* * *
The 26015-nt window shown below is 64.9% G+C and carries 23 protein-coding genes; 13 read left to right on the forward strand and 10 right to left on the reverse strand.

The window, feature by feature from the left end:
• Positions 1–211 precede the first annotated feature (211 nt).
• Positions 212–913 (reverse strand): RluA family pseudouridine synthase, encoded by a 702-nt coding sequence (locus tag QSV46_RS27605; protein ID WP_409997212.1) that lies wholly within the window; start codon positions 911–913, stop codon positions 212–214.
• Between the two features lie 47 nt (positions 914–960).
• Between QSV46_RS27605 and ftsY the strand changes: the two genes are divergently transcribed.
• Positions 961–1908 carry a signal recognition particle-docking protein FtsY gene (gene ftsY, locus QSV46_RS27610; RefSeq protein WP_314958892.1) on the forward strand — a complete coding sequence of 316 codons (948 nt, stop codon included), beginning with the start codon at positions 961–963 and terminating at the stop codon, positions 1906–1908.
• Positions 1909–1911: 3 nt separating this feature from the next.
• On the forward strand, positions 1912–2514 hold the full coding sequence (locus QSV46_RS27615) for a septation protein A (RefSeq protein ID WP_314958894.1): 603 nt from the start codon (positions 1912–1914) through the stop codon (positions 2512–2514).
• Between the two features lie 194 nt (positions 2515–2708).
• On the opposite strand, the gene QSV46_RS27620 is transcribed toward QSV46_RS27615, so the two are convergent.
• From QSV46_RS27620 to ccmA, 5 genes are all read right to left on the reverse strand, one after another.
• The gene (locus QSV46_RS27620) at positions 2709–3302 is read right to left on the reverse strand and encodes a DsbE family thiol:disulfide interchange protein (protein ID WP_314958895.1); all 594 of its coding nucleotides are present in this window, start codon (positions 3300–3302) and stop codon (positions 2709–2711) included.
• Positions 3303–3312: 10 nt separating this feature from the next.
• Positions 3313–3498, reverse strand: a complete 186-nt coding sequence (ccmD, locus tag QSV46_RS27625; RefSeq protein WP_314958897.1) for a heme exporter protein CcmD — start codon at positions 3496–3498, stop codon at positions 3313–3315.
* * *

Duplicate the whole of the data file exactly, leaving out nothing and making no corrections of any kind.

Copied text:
The 26015-nt window shown below is 64.9% G+C and carries 23 protein-coding genes; 13 read left to right on the forward strand and 10 right to left on the reverse strand.

The window, feature by feature from the left end:
• Positions 1–211 precede the first annotated feature (211 nt).
• Positions 212–913 (reverse strand): RluA family pseudouridine synthase, encoded by a 702-nt coding sequence (locus tag QSV46_RS27605; protein ID WP_409997212.1) that lies wholly within the window; start codon positions 911–913, stop codon positions 212–214.
• Between the two features lie 47 nt (positions 914–960).
• Between QSV46_RS27605 and ftsY the strand changes: the two genes are divergently transcribed.
• Positions 961–1908 carry a signal recognition particle-docking protein FtsY gene (gene ftsY, locus QSV46_RS27610; RefSeq protein WP_314958892.1) on the forward strand — a complete coding sequence of 316 codons (948 nt, stop codon included), beginning with the start codon at positions 961–963 and terminating at the stop codon, positions 1906–1908.
• Positions 1909–1911: 3 nt separating this feature from the next.
• On the forward strand, positions 1912–2514 hold the full coding sequence (locus QSV46_RS27615) for a septation protein A (RefSeq protein ID WP_314958894.1): 603 nt from the start codon (positions 1912–1914) through the stop codon (positions 2512–2514).
• Between the two features lie 194 nt (positions 2515–2708).
• On the opposite strand, the gene QSV46_RS27620 is transcribed toward QSV46_RS27615, so the two are convergent.
• From QSV46_RS27620 to ccmA, 5 genes are all read right to left on the reverse strand, one after another.
• The gene (locus QSV46_RS27620) at positions 2709–3302 is read right to left on the reverse strand and encodes a DsbE family thiol:disulfide interchange protein (protein ID WP_314958895.1); all 594 of its coding nucleotides are present in this window, start codon (positions 3300–3302) and stop codon (positions 2709–2711) included.
• Positions 3303–3312: 10 nt separating this feature from the next.
• Positions 3313–3498, reverse strand: a complete 186-nt coding sequence (ccmD, locus tag QSV46_RS27625; RefSeq protein WP_314958897.1) for a heme exporter protein CcmD — start codon at positions 3496–3498, stop codon at positions 3313–3315.